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Religion Continues Decline in US


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http://abcnews.go.com/US/american-religion-national-council-churches-reports-pentacostalism-gains/story?id=12931023

http://www.usatoday.com/news/religion/2011-02-16-church_growth_15_ST_N.htm?csp=34news

 

The largest denominations continue to decline. Only 17 million Americans remain in organized Protestant churches. Some smaller churches, including more extreme or dramatic groups, have increased their size, but the overall trend continues its downward trend. One article above says that Americans are still "religious", just no longer enamored with organized forms.

 

Sounds about right to me.

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It appears that america is following the way of most of Europe. There has been a downward trend in churches for a while now. I guess though, people still have their beliefs but don;t go to church/active in the ideas anymore. This could be the future for religion.

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I've heard Kierkergaard cited as the forerunner of modern religious individualism. I'm not sure that secular naturalism isn't more the reason that organized religion would be losing people, though. I think even organized religion itself is shifting popularity to churches that basically tell people that having fun and living it up is good and that ideas like sin, the devil, and hell are not necessary. People like not having to worry about avoiding doing bad things. They want to be told that everything that feels good is morally, ethically, spiritually, and otherwise good. They will be attracted to any authority figure/institution that they can believe will legitimate their desires, whether it is a church, secularism, science, etc. I use the term "secular" to describe such naturalism in the broadest sense, because I think various churches or "philosophical paths" can be used to dogmatize ideas that basically reinforce the logic that what you want and what makes you feel good is natural and therefore good. If hedonism didn't have such a bad name, all these people could probably just choose to be hedonists. Of course, they cannot be total hedonists, though, because they're not independent enough from social-conformity to do whatever they want without worrying about what others think. So maybe a better term for their church would be social-conformism-conditional-hedonism. I.e. they seek pleasure in any form that is socially legitimated and avoid the pain of social-delegitimation over any other deterrent.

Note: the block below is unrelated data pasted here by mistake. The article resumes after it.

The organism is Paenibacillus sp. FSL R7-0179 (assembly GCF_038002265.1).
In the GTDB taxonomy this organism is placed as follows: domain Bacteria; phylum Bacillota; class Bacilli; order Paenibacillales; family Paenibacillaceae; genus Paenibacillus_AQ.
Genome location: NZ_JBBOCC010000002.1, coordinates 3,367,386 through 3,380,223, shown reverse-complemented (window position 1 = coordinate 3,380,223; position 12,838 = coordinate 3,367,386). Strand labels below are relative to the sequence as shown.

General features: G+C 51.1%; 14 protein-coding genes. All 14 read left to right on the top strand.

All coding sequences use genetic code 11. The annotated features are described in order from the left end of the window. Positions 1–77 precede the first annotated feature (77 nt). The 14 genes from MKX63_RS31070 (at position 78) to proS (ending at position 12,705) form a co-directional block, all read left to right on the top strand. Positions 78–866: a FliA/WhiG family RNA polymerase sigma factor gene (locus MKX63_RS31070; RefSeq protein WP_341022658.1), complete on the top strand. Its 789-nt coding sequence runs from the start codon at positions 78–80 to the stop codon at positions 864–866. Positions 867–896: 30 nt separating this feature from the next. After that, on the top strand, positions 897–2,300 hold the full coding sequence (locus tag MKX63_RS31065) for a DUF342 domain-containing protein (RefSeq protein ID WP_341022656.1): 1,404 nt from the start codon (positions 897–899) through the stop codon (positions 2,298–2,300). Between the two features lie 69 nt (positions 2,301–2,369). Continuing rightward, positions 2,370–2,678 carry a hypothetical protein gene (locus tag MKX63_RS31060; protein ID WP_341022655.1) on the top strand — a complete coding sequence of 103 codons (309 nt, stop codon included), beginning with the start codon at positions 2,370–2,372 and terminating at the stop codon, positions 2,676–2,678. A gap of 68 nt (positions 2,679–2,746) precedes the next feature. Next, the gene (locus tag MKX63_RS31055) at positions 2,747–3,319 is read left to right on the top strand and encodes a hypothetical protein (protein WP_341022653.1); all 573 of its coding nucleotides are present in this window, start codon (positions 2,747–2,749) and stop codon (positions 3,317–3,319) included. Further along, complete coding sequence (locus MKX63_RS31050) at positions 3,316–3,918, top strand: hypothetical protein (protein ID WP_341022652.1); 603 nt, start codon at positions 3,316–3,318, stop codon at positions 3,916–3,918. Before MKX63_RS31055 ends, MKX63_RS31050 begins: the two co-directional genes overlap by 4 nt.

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I lived down the street from a 2000-seat cathedral in Berlin that had a few fold-up chairs arranged around the baptismal font. I saw the pastor walking around one day and asked him why the chairs were arranged that way and he said that that was where the congregation met after its numbers had declined to about a dozen. Churches like that persist in Europe because certain institutional funding, government support, large land holdings and their associated rents, etc., sustain them, but religion is essentially dead there.

 

America continues to be the laughing-stock of the developed world because of its corn-pone religiousity, which even comes to expression occasionally in statements by senators and representatives who support Israel because of its supposed role in the second-coming or who insist that global warming won't be a major problem since God promised the world wouldn't end that way.